PTI news agency reported quoting officials that income tax department has conducted surveys at all major bitcoin exchanges across the country on Wednesday.
various teams of the sleuths of the department, under the command of the Bengaluru investigation wing, on visiting the premises of nine such exchanges in the country including in Delhi, Bengaluru, Hyderabad, Kochi, and Gurugram, since early morning said by the officials.
The survey, under section 133A of the Income Tax Act, is being conducted for “gathering evidence for establishing the identity of investors and traders, transaction undertaken by them, identity of counterparties, related bank accounts used, among others,” they said.
The survey teams, sources said, are armed with various financial data and inputs about the working of these exchanges and this is the first big action against them in the country.
The recent spike in the cryptocurrency which saw bitcoin rallying to over Rs 10 lakh apiece has caught the regulators’ attention and quite clearly they are not on board with the investors’ enthusiasm.
Reports suggest that financial sector watchdogs, including RBI and Sebi, and other government agencies, will soon get into a huddle to prepare a framework to safeguard the gullible investors and to clamp down on the fraudsters who may try to manipulate the regulatory gaps. Earlier this month, stressing upon a note issued in December 2013, RBI said, “in the wake of a significant spurt in the valuation of many VCs and rapid growth in Initial Coin Offerings (ICOs), RBI reiterates the concerns”.
Last month, finance minister Arun Jaitley too had clarified that the government does not recognize any form of virtual currencies including bitcoins. “Recommendations are being worked at. The government’s position is clear, we don’t recognize this (cryptocurrency) as legal currency as of now,” he had said.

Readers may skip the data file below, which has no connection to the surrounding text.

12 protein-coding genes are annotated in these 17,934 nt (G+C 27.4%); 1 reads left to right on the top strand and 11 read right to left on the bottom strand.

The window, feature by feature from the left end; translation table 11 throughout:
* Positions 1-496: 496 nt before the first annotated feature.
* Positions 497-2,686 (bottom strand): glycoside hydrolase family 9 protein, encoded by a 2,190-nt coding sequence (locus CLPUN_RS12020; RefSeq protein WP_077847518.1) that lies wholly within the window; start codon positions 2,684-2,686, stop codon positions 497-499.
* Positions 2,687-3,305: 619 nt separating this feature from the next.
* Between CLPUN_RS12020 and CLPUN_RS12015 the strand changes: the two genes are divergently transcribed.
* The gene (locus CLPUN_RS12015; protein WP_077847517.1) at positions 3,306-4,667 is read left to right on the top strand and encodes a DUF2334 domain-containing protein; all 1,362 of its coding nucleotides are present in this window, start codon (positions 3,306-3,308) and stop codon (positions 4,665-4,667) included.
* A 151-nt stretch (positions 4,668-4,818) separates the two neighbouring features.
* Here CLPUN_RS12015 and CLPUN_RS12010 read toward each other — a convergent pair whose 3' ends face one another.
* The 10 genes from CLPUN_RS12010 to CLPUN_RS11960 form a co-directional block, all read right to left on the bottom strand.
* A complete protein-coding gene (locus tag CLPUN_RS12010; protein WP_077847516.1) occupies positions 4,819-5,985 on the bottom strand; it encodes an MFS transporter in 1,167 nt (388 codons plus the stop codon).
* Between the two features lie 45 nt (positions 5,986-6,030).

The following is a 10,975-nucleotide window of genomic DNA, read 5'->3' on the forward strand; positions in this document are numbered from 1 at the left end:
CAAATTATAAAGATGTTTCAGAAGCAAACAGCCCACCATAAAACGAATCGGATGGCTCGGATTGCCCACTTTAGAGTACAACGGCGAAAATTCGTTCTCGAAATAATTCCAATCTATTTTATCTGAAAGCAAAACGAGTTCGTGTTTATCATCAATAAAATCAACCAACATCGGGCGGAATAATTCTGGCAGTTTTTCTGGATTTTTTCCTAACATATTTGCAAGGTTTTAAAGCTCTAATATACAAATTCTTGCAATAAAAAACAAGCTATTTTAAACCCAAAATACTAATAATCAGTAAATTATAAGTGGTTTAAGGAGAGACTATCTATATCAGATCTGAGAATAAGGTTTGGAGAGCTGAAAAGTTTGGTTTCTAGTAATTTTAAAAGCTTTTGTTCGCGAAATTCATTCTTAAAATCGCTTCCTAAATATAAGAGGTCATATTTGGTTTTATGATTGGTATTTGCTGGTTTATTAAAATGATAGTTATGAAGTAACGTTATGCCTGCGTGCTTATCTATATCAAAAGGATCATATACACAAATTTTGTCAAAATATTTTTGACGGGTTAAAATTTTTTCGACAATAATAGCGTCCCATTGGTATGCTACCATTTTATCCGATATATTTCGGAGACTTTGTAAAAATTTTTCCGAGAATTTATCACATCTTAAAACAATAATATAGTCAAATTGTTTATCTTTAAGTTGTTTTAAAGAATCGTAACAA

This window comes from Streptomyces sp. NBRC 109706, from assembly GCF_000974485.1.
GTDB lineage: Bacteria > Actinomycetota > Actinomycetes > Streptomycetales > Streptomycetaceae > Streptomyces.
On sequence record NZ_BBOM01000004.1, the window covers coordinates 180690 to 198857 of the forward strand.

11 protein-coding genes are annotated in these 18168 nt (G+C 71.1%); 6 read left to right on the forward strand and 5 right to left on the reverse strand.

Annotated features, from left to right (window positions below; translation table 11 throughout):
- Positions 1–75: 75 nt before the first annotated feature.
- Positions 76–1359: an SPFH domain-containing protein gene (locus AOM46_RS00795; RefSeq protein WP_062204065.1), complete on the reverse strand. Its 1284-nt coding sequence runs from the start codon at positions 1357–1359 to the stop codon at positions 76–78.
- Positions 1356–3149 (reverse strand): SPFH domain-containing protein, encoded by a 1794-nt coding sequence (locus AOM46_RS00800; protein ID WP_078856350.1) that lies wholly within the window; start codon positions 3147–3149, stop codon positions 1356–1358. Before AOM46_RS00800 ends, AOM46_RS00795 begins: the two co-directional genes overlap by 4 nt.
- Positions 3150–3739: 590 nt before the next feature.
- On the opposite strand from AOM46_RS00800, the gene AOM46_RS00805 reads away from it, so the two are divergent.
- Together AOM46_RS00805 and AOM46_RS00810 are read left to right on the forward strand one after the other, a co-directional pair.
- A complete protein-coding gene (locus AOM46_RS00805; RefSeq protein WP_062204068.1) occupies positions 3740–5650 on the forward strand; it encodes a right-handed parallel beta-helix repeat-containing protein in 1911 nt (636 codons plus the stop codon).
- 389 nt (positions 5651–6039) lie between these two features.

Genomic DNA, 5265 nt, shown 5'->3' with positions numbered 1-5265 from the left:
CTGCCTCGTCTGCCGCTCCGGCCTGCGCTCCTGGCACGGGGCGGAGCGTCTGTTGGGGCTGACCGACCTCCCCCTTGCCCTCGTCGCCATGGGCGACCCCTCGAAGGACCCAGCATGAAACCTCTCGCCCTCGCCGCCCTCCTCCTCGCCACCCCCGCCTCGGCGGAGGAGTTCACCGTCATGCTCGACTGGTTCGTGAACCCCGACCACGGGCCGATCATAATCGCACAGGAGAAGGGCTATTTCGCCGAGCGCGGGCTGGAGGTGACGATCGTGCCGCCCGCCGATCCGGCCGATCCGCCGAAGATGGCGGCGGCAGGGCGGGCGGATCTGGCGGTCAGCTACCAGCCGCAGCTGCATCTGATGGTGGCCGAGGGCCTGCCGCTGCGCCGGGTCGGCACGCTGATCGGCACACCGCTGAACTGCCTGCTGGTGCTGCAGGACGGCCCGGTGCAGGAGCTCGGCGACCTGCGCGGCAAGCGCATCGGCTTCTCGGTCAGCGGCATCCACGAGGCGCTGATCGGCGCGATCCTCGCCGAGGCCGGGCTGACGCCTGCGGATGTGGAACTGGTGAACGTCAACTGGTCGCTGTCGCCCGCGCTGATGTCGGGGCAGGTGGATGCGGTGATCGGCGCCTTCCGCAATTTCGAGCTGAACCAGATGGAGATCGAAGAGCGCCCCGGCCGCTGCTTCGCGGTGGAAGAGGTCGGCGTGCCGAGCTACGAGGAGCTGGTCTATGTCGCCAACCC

The government and its regulatory bodies are wary of ‘e-ponzi’ schemes emerging out of the bitcoin euphoria. A typical ‘ponzi’ scheme involves the operator collecting a large amount of money from investors and paying them returns from their own money or the money collected from subsequent investors, rather than from profit earned by the person or the entity operating such a scheme.
There is a suspicion that some so-called cryptocurrencies and bitcoin investments may actually have nothing to do with any blockchain-developed virtual currency and are just new ways devised by scamsters to ride the wave and what they may be offering could be ‘e-ponzi’ schemes, officials suggest.
There are quite a few proposals on the table and those include applying to cryptocurrencies the existing regulations aimed at checking spread of ponzi schemes or illicit money-pooling activities, money laundering and black money generation and circulation, another official added.
In March, the Union finance ministry had constituted an Inter-Disciplinary Committee to take stock of the present status of virtual currency both in India and globally and suggest measures for dealing with such currencies.